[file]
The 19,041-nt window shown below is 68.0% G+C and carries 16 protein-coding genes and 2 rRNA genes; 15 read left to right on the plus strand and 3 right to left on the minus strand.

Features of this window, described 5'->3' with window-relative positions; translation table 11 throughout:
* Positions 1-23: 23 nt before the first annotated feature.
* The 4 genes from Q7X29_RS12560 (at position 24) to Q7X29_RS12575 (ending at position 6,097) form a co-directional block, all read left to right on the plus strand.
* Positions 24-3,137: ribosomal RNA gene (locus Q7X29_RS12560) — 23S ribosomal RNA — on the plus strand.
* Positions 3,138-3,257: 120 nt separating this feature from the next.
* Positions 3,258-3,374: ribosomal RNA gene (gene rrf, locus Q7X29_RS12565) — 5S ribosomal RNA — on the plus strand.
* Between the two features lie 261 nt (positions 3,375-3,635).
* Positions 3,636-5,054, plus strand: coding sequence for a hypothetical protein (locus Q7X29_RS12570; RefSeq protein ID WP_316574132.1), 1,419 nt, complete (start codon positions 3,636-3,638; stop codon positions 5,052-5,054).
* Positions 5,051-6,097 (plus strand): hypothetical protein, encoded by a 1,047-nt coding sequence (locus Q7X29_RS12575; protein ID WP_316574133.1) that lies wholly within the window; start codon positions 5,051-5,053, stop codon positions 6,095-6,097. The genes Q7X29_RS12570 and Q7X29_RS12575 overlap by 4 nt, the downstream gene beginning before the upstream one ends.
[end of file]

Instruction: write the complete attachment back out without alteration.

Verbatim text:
The 19,041-nt window shown below is 68.0% G+C and carries 16 protein-coding genes and 2 rRNA genes; 15 read left to right on the plus strand and 3 right to left on the minus strand.

Features of this window, described 5'->3' with window-relative positions; translation table 11 throughout:
* Positions 1-23: 23 nt before the first annotated feature.
* The 4 genes from Q7X29_RS12560 (at position 24) to Q7X29_RS12575 (ending at position 6,097) form a co-directional block, all read left to right on the plus strand.
* Positions 24-3,137: ribosomal RNA gene (locus Q7X29_RS12560) — 23S ribosomal RNA — on the plus strand.
* Positions 3,138-3,257: 120 nt separating this feature from the next.
* Positions 3,258-3,374: ribosomal RNA gene (gene rrf, locus Q7X29_RS12565) — 5S ribosomal RNA — on the plus strand.
* Between the two features lie 261 nt (positions 3,375-3,635).
* Positions 3,636-5,054, plus strand: coding sequence for a hypothetical protein (locus Q7X29_RS12570; RefSeq protein ID WP_316574132.1), 1,419 nt, complete (start codon positions 3,636-3,638; stop codon positions 5,052-5,054).
* Positions 5,051-6,097 (plus strand): hypothetical protein, encoded by a 1,047-nt coding sequence (locus Q7X29_RS12575; protein ID WP_316574133.1) that lies wholly within the window; start codon positions 5,051-5,053, stop codon positions 6,095-6,097. The genes Q7X29_RS12570 and Q7X29_RS12575 overlap by 4 nt, the downstream gene beginning before the upstream one ends.